Responding to limitations in current testing methods, health care companies around the world are racing to produce new point-of-care diagnostic systems that can quickly detect the presence of the COVID-19 coronavirus.
All of the existing devices used to diagnose COVID-19 cases, including Roche's system heralded by President Donald Trump on Friday and a second one from Thermo-Fisher Scientific, are laboratory-based systems that require central analyzers located in major hospitals and labs.
Although such systems can be highly accurate, they can require 6 hours to generate a result and 24 to 48 hours if the patients' sample needs to be transported to a central lab for processing -- lags in which patients may continue spreading the virus.
There's also a biological delay. The COVID-19 virus takes more time than past viruses to build up enough genetic material that is detectable with a lab-based test. That means a person may be contagious before the virus is detectable with traditional systems.
"Usually, you'd be able to detect it pretty close to when symptoms appear, for most viruses," said David Deetz, CEO of St. Paul's Ativa Medical, which is developing a point-of-care test for COVID-19 that is still months from commercial release. "That's why no one can contain this thing. … You become contagious early, and can't detect it until late. That's the main problem."
More than a dozen companies including Ativa are working on point-of-care systems that could offer rapid early detection of COVID-19, said Divyaa Ravishankar, a global product marketing manager with St. Louis Park-based health-research organization NAMSA.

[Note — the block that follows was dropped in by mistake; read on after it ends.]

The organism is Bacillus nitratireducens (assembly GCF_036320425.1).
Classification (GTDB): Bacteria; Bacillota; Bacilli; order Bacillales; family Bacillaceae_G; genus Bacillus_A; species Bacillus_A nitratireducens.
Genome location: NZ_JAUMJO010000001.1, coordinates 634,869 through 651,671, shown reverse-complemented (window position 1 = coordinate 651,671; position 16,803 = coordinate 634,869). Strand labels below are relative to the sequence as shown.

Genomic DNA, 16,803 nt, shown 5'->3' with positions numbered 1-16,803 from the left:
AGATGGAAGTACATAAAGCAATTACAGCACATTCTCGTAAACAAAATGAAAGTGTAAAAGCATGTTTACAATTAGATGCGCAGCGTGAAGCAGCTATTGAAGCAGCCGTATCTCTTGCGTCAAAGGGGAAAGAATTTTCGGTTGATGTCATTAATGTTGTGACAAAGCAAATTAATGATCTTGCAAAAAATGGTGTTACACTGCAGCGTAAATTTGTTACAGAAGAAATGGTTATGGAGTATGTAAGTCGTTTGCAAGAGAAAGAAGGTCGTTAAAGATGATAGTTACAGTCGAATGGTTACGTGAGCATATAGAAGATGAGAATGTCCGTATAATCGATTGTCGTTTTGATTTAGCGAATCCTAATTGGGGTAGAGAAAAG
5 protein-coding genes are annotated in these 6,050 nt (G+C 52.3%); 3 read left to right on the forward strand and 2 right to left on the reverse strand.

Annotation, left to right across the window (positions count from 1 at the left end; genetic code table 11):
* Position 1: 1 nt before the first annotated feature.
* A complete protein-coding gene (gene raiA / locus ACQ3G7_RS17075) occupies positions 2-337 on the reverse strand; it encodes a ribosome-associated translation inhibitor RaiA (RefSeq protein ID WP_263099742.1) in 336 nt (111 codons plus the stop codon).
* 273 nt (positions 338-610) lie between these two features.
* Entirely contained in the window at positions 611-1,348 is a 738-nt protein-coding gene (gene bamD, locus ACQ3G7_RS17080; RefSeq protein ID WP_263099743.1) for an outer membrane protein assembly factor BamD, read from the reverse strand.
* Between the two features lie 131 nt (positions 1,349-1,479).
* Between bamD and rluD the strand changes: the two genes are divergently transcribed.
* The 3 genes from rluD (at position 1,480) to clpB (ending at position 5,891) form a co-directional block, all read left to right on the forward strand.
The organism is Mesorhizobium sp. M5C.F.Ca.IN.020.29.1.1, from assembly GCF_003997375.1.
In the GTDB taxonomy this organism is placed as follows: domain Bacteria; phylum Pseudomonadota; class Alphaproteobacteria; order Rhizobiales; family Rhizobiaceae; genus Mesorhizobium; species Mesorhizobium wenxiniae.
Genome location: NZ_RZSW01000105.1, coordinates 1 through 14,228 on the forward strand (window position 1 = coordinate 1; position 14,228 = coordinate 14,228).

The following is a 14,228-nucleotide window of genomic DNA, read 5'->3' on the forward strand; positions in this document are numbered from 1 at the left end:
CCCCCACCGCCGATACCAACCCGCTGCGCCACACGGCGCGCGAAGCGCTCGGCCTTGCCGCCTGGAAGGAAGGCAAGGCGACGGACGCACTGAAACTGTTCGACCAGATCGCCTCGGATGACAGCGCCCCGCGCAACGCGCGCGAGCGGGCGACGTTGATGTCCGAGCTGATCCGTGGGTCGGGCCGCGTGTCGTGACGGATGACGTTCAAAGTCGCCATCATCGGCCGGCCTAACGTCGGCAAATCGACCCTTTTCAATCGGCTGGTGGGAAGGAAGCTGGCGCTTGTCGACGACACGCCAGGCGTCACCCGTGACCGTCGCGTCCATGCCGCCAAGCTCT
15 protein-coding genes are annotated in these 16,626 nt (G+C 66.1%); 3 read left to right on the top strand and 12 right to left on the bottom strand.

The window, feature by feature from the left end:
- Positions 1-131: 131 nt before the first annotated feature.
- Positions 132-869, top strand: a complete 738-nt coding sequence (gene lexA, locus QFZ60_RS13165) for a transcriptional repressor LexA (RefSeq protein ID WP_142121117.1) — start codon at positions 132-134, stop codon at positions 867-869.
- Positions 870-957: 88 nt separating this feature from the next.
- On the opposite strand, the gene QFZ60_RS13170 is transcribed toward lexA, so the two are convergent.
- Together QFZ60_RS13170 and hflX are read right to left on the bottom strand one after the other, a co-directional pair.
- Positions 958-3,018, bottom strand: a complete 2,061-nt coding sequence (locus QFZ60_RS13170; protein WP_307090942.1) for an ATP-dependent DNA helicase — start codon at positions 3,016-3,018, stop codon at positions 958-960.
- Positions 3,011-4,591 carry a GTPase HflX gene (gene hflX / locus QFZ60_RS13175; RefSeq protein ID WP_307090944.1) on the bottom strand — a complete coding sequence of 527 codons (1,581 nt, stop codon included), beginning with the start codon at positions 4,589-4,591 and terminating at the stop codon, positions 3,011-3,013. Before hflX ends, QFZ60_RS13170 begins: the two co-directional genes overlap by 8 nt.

No such system is approved in the U.S. today. But like other point-of-care tools used to detect illnesses, a quick test for COVID-19 would likely offer a trade-off between accuracy and speed, Ravishankar said.
Such a system could offer a result while the patient is still in the clinic, or standing in the entryway at a nursing home. Eventually it could be available over the counter at pharmacies, like an HIV test. But the result would not be definitive -- anyone who tested positive with a point-of-care test would likely need a full lab test to confirm the result.
"Most of the point-of-care systems are typically like a screening tool," Ravishankar said.
Kris Ehresmann, director of the infection disease division at the Minnesota Department of Health, said Sunday that the public has gotten conflicting messages regarding testing for COVID-19.
"The goal for everyone to have access to testing is aspirational," Ehresmann said Sunday. "The global demand for many of the components that are necessary to test for it is obviously extremely high … We'd like to have more testing, but it is really not possible."
Joe Carlson • 612-673-4779
(c)2020 the Star Tribune (Minneapolis)
Visit the Star Tribune (Minneapolis) at www.startribune.com
Distributed by Tribune Content Agency, LLC.